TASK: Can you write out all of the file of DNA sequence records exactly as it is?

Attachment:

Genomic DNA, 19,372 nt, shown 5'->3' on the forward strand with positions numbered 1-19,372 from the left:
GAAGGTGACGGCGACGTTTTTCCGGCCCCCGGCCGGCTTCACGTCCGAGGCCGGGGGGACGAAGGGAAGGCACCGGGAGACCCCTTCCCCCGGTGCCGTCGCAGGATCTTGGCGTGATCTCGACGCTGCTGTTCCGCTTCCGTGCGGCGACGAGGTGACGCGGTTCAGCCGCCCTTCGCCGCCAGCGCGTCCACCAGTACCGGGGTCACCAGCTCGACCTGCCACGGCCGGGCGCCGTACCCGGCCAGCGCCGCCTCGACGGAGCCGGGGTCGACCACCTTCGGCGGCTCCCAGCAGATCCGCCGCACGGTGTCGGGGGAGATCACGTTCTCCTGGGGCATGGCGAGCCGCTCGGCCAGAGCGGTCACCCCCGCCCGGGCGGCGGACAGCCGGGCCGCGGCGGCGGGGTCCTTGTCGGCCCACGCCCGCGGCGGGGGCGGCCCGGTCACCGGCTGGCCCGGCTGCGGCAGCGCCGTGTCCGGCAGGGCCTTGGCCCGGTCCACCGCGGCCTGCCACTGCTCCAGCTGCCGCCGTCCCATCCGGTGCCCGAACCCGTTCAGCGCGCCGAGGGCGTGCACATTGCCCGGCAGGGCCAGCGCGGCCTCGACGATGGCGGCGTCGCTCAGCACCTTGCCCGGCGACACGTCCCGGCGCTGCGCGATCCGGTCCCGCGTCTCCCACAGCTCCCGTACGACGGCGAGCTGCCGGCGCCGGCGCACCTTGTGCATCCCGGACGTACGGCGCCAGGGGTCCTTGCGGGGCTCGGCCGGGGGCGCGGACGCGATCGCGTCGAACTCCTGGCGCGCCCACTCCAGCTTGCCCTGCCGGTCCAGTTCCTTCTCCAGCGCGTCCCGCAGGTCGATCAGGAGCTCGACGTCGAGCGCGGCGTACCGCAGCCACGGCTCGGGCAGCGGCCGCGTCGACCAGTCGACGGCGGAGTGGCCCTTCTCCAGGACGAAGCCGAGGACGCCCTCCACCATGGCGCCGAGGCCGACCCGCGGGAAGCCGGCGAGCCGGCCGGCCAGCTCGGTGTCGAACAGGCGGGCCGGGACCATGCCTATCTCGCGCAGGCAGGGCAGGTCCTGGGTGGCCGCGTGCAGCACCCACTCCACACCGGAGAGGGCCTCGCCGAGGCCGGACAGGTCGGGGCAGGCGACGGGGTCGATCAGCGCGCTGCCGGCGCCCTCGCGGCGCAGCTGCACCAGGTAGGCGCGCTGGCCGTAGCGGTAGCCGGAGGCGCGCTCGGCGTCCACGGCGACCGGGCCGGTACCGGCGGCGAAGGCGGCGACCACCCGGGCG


Genomic DNA, 19,372 nt, shown 5'->3' on the forward strand with positions numbered 1-19,372 from the left:
GAAGGTGACGGCGACGTTTTTCCGGCCCCCGGCCGGCTTCACGTCCGAGGCCGGGGGGACGAAGGGAAGGCACCGGGAGACCCCTTCCCCCGGTGCCGTCGCAGGATCTTGGCGTGATCTCGACGCTGCTGTTCCGCTTCCGTGCGGCGACGAGGTGACGCGGTTCAGCCGCCCTTCGCCGCCAGCGCGTCCACCAGTACCGGGGTCACCAGCTCGACCTGCCACGGCCGGGCGCCGTACCCGGCCAGCGCCGCCTCGACGGAGCCGGGGTCGACCACCTTCGGCGGCTCCCAGCAGATCCGCCGCACGGTGTCGGGGGAGATCACGTTCTCCTGGGGCATGGCGAGCCGCTCGGCCAGAGCGGTCACCCCCGCCCGGGCGGCGGACAGCCGGGCCGCGGCGGCGGGGTCCTTGTCGGCCCACGCCCGCGGCGGGGGCGGCCCGGTCACCGGCTGGCCCGGCTGCGGCAGCGCCGTGTCCGGCAGGGCCTTGGCCCGGTCCACCGCGGCCTGCCACTGCTCCAGCTGCCGCCGTCCCATCCGGTGCCCGAACCCGTTCAGCGCGCCGAGGGCGTGCACATTGCCCGGCAGGGCCAGCGCGGCCTCGACGATGGCGGCGTCGCTCAGCACCTTGCCCGGCGACACGTCCCGGCGCTGCGCGATCCGGTCCCGCGTCTCCCACAGCTCCCGTACGACGGCGAGCTGCCGGCGCCGGCGCACCTTGTGCATCCCGGACGTACGGCGCCAGGGGTCCTTGCGGGGCTCGGCCGGGGGCGCGGACGCGATCGCGTCGAACTCCTGGCGCGCCCACTCCAGCTTGCCCTGCCGGTCCAGTTCCTTCTCCAGCGCGTCCCGCAGGTCGATCAGGAGCTCGACGTCGAGCGCGGCGTACCGCAGCCACGGCTCGGGCAGCGGCCGCGTCGACCAGTCGACGGCGGAGTGGCCCTTCTCCAGGACGAAGCCGAGGACGCCCTCCACCATGGCGCCGAGGCCGACCCGCGGGAAGCCGGCGAGCCGGCCGGCCAGCTCGGTGTCGAACAGGCGGGCCGGGACCATGCCTATCTCGCGCAGGCAGGGCAGGTCCTGGGTGGCCGCGTGCAGCACCCACTCCACACCGGAGAGGGCCTCGCCGAGGCCGGACAGGTCGGGGCAGGCGACGGGGTCGATCAGCGCGCTGCCGGCGCCCTCGCGGCGCAGCTGCACCAGGTAGGCGCGCTGGCCGTAGCGGTAGCCGGAGGCGCGCTCGGCGTCCACGGCGACCGGGCCGGTACCGGCGGCGAAGGCGGCGACCACCCGGGCG